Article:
Peter Wennstrom, president and consultant at the HealthyMarketingTeam, said this had become “common practice” but companies had to wise up to the consequences of going for such easy-win health claims.
“The ingredients you bring in to get the claim can be a vampire. It can take over the lifeline from the actual ingredient. And for consumers this doesn’t really generate trust.”
The only approved health claims relating to immunity in the EU were for vitamins and minerals zinc, folate, iron, selenium and vitamin A, B12, B6, C and D. Vitamin C also held a more specific immune claim for normal function during and after intense physical exercise.
So how is it then that dietary supplements positioned for immune health represented a retail value of $865.8m (€769.29m) in Europe in 2014, according to Euromonitor International. Looking at Western Europe alone, that’s the second most significant positioning for dietary supplements behind digestive health.
For Wennstrom, nutrition firms had to ensure this success was long term.
Low hanging fruit
He gave the example of Danone’s Actimel probiotic product for immunity, which began adding red fruits a few years ago in order to continue making immune heath claims based on the vitamin content.
New product development in the EU now meant looking at what claims were available and working back to the product concept. “You start with what’s approved.”
“You could say if you add vitamin C to a probiotic brand with an immunity positioning, that’s good for a brand because you can continue to have your immunity position. But if you don’t continue with education about the good and the bad bacteria, about probiotics, about the actual ingredient that gives the benefit then you will slowly and gradually undermine the credibility and the trust in the brand.”
The “role and relevance” of probiotics depended on this continued education.
No mean feat considering the term probiotic itself was banned in Europe as an implied unauthorised health claim and even images denoting digestive health benefits could be called into question.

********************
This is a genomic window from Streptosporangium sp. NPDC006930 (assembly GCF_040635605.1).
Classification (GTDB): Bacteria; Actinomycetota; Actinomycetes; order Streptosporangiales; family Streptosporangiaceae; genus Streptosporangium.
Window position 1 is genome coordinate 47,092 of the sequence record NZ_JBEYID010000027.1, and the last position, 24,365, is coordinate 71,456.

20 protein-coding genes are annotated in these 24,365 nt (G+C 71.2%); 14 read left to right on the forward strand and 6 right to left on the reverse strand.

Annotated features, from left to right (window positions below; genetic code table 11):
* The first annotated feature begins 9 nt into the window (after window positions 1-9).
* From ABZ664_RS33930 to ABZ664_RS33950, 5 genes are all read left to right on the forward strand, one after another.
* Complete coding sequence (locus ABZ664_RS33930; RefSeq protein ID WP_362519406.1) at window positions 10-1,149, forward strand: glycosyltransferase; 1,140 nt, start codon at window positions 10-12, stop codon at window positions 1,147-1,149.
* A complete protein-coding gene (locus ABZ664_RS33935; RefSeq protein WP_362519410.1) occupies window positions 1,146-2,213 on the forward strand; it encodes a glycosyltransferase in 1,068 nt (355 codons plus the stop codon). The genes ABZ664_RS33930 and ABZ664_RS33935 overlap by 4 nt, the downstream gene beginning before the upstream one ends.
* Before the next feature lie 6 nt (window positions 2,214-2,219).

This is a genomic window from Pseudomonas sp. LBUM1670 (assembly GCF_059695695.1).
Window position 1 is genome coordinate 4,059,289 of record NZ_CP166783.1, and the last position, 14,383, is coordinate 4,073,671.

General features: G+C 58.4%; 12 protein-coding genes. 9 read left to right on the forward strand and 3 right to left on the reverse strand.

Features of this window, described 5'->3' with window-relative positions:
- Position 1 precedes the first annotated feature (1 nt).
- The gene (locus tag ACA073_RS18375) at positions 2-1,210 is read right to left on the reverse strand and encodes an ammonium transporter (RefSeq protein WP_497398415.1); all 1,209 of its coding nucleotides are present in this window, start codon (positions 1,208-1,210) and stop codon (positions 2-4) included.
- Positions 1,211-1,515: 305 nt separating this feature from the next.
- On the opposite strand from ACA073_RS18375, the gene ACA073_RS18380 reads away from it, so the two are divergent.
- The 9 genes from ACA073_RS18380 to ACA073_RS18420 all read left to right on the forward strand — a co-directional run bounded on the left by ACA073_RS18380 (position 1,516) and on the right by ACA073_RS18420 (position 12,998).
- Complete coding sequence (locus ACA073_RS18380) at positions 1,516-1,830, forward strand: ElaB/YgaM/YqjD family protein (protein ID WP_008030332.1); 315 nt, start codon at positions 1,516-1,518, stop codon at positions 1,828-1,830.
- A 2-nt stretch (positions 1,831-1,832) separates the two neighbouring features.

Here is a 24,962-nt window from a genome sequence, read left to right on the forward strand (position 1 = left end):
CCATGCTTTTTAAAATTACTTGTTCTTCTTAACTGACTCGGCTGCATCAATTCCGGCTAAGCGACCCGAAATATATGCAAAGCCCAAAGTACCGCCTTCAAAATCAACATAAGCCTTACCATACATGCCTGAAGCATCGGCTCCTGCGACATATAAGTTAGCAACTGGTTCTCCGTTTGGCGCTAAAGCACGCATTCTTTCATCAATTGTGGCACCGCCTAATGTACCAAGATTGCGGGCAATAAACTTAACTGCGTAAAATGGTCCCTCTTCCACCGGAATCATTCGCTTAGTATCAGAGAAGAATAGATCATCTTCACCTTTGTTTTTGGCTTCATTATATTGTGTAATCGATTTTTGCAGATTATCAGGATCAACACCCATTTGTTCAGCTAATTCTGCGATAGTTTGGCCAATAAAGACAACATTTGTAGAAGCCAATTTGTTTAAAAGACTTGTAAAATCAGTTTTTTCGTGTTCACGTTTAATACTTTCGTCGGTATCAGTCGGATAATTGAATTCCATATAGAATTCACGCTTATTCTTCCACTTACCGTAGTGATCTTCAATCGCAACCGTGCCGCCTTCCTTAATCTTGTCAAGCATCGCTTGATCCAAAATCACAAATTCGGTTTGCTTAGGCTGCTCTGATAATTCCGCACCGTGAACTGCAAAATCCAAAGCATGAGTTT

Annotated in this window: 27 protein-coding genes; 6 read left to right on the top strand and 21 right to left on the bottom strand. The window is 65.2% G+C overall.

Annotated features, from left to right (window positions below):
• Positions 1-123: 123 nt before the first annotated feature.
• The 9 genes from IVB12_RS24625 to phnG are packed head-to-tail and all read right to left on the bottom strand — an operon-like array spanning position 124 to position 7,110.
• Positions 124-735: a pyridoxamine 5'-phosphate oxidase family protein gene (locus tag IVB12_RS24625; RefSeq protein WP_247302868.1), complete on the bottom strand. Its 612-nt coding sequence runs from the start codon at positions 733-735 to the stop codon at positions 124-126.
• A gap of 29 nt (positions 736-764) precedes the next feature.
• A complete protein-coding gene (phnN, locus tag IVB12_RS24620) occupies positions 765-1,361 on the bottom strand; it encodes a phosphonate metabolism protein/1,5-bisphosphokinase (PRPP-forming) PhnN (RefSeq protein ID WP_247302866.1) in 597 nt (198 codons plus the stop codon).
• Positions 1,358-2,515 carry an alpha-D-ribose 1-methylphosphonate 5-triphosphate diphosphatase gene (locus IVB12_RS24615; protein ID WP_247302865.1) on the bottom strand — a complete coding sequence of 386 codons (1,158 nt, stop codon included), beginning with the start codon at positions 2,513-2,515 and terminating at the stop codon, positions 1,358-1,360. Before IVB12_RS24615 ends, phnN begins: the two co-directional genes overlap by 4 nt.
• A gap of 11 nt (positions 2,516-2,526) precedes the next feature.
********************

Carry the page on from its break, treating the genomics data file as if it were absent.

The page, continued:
This was part of a larger problem around the health claim regulation, Wennstrom said, since it did not allow communication to provide a bigger picture of why a certain ingredient was important for the body.
Sam Cordwell, head of category for VHMS at Holland & Barrett International, echoed this importance of education. Although he conceded that ultimately consumers could only use the information they were presented with, he said natural health buyers tended to do a lot of research online before buying and would “find what they wanted eventually”.
He said this was one of the reasons Holland & Barrett had started to build up content on its website.
This movement towards easy-win claims went beyond probiotics. A quick scan of Holland & Barrett’s immune support shelves revealed bioflavonoids with vitamin C, rosehip with vitamin C and black elderberry with various vitamins and minerals as examples.
Cordwell said the “vast majority of NPD we see in this space does use combinations in some way”.
For him though this was being seen across the board and was part of a shift away from single vitamins towards combination products.
Other botanicals like Echinacea stood alone. Cordwell said this was one example of a herbal 'surviving' thanks to the UK's herbal medicine framework, which meant because of its traditional herbal registration (THR) it could make a cold and flu claim.
Indecision and deviation on the kind of science needed to prove the efficacy of botanicals has seen around 2000 herbal health claims put on hold.
Yet Cordwell said: “Whilst regulations have shaken up the industry and made certain elements like marketing and labelling more challenging, the last five years of botanicals has seen some strong growth from new hero ingredients like Baobab, Yacon and Raspberry Ketones.
“Brands have had to become more focused on what they can say, building relevant and new stories around their permitted claims rather than relying on a historic association with one.”